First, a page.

November 11, 1997 in Nation/World

Trade Group Pushes Agenda For Northwest Five States, Two Canadian Provinces Marshal Forces

David Gunter Staff writer
 

It was a bloodless coup, the quietest of revolutions.

Marching to the drumbeat of economic necessity, the private sector in five Northwest states and two Canadian provinces has formed a de facto state. It contains 19 million people and does $350 billion in trade.

For lack of a better name, they call it The Region.

“We have the 10th-largest economy in the world,” said Roger Bull, a former Canadian consulate general who acts as executive director for an organization called the Pacific NorthWest Economic Region.

About 150 members of the group met in Coeur d’Alene on Monday to take a broad view of how the region can turn financial muscle into political clout.

“This is not an attempt to create a Republic of the Northwest,” Bull said. “There are distinct differences between Canadians and Americans. But one thing we have in common is that our governments don’t pay attention to Alberta, British Columbia or the Northwest states.”

They are starting to, according to Idaho Lt. Gov. C.L. “Butch” Otter, who said the size of the region guarantees it will get noticed.

“We’re talking real estate here,” Otter said before delivering the keynote address for Monday’s meeting. “It includes Alaska, the Yukon, Alberta, British Columbia, Montana, Idaho, Washington and Oregon. That’s one contiguous chunk of dirt.”

Working sessions are planned through today on topics ranging from agriculture to international finance.

On Monday, about 20 people attended a workshop on telecommunications that, among other things, explored the role of electronic screening in speeding up border crossings.

An afternoon session focused on how proposed U.S. legislation to require registration of Canadian visitors would affect the $1 billion-a-day north-south trade along the length of the border.

One of the biggest crowds turned out for a panel on transportation, where 35 business people and politicians wrestled with the issue of freight haulers who cross the U.S.-Canada border with less than a full load. To the uninitiated, it’s a patently boring problem. To those involved in matters of cross-border trade, it is a loose thread that has snarled the flow of commerce.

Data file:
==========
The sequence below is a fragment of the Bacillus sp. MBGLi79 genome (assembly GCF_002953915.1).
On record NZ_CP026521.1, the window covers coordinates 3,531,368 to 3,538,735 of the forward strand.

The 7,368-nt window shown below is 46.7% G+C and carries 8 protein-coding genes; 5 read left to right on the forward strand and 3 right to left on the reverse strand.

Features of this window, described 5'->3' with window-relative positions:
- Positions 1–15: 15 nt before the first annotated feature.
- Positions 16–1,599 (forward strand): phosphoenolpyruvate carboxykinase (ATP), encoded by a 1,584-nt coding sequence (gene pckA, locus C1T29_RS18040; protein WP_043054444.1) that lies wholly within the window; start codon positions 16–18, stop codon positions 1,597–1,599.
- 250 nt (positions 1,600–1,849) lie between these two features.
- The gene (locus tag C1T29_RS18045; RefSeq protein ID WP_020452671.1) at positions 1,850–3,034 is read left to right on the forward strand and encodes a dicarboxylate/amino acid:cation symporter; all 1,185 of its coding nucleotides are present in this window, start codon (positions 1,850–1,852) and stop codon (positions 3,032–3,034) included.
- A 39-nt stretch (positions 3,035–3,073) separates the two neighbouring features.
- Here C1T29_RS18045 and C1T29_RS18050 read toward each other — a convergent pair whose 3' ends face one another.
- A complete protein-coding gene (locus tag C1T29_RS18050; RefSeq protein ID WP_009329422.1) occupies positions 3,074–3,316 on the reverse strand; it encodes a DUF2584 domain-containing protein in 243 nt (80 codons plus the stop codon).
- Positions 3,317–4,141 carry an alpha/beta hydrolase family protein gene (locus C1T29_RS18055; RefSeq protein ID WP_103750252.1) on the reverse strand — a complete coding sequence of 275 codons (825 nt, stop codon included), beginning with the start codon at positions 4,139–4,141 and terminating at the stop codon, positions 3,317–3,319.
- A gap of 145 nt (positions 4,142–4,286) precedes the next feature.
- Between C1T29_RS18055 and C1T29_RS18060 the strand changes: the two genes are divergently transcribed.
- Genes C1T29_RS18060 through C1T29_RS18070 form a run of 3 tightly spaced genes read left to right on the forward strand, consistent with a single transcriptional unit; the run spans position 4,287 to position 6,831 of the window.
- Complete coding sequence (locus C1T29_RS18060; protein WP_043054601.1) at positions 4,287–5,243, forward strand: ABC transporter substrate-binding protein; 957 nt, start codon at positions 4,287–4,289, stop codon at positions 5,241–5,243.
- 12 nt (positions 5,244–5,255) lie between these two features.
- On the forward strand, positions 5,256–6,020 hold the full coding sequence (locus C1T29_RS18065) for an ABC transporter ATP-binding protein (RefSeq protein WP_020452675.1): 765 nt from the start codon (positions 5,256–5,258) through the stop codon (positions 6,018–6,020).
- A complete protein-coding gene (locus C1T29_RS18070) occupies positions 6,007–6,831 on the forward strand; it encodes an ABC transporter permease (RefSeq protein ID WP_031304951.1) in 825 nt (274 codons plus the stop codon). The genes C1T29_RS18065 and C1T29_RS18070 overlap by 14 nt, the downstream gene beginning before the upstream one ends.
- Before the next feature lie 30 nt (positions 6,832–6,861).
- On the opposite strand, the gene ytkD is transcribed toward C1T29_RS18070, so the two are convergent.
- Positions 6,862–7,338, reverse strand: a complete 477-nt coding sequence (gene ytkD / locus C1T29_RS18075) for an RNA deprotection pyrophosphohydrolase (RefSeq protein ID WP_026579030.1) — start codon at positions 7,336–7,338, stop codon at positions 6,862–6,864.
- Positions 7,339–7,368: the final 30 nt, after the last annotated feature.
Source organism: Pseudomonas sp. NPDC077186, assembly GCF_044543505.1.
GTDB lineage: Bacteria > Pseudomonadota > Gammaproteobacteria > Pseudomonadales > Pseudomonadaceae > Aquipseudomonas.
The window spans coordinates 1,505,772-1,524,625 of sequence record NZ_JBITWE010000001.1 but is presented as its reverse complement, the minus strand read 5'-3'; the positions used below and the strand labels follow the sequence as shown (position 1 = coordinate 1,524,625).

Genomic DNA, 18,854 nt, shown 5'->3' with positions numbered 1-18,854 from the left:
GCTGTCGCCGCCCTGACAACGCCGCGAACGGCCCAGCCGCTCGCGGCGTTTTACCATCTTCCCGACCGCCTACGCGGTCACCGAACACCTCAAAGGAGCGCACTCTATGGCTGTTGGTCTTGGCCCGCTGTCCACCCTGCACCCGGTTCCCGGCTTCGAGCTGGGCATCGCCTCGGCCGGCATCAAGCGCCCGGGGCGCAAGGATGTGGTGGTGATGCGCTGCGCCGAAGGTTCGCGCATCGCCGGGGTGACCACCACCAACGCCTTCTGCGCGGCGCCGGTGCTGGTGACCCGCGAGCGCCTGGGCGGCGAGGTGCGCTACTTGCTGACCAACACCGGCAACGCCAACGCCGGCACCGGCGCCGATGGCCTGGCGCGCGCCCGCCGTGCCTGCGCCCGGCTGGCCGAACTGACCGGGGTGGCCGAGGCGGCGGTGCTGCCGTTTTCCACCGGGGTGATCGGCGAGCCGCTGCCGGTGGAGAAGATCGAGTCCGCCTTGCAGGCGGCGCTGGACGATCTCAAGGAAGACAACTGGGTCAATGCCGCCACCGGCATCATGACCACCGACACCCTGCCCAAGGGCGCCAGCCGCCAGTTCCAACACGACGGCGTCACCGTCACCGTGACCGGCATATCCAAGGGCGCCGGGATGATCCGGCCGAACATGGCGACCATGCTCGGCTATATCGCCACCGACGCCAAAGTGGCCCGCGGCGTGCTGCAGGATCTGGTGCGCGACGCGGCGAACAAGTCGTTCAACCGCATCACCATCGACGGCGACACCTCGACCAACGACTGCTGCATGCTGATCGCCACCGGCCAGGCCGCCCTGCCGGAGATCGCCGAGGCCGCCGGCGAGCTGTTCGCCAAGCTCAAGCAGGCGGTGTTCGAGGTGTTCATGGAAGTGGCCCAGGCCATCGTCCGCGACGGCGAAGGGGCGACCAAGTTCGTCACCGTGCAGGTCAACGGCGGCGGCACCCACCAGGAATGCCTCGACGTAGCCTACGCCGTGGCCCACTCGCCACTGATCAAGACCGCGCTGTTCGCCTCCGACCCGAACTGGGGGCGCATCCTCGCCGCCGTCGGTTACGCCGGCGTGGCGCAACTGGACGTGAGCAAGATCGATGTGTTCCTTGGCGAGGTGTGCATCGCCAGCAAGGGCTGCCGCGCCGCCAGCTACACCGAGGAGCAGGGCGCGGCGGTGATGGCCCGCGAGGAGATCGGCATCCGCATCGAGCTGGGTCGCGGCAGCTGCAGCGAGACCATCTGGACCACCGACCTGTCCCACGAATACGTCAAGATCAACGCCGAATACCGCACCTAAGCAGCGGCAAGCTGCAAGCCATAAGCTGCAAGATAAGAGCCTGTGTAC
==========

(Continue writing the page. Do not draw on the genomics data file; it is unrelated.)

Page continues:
Because those trucks are processed differently, they sit idle at border stations during off-peak traffic hours and are forced to enter Vancouver, B.C., or Seattle during rush hour. The result is late deliveries and congested highways in already clogged traffic corridors.

A simple review of staffing procedures would remove the bottleneck, the transportation work group decided.

This solution-minded approach to individual problems is one of the organization’s strong points, Bull said.

“When you take something vast and fundamental, there’s always the danger that you’ll just end up talking about it,” he said. “We try to make progress on the smaller things so we can clear the deck for the big ones.”

Idaho Sen. Jack Riggs, R-Coeur d’Alene, listened in on the transportation workshop as part of his legislative effort to fund improvements for U.S. Highway 95. Like Otter, he was able to look outside state and national borders to see regional implications.

“We tend to draw lines on a map, but they’re artificial lines,” Riggs said. “In this region, we share the same general interests from both an economic and an environmental standpoint.”

Protecting the environment was Job One for a working group on recycling. For Terry Finnerty, an extension educator for the University of Idaho, the session allowed him to take the wheel, rather than reinvent one.

“We’re doing some projects with area nurseries and Christmas tree farms on recycling mill wastes,” Finnerty said. “There was a lady speaking today who’s already been working on these kinds of projects and she’s giving us ideas we can use.”

David Coutts, a member of the legislative assembly in Alberta and president of Pacific NorthWest Economic Region, said information-sharing started almost as soon as the organization was formed in 1991.

“We found out in the ‘80s that government doesn’t have all the answers,” he said. “In the ‘90s, we started forming public/private partnerships to not only position ourselves in the market, but to create markets.”

Otter believes the diversity of products - from Idaho potatoes to Washington apples to Canadian minerals - sets the Northwest up as a potential economic world power.

Comparing the region to a fledgling trade organization, he said it is more likely to succeed if government stays out of the way.

“If we were going to hang up a sign, I’d rather see it reading: ‘Government not at work,”’ Otter said.

, DataTimes MEMO: Cut in the Spokane edition

Cut in the Spokane edition


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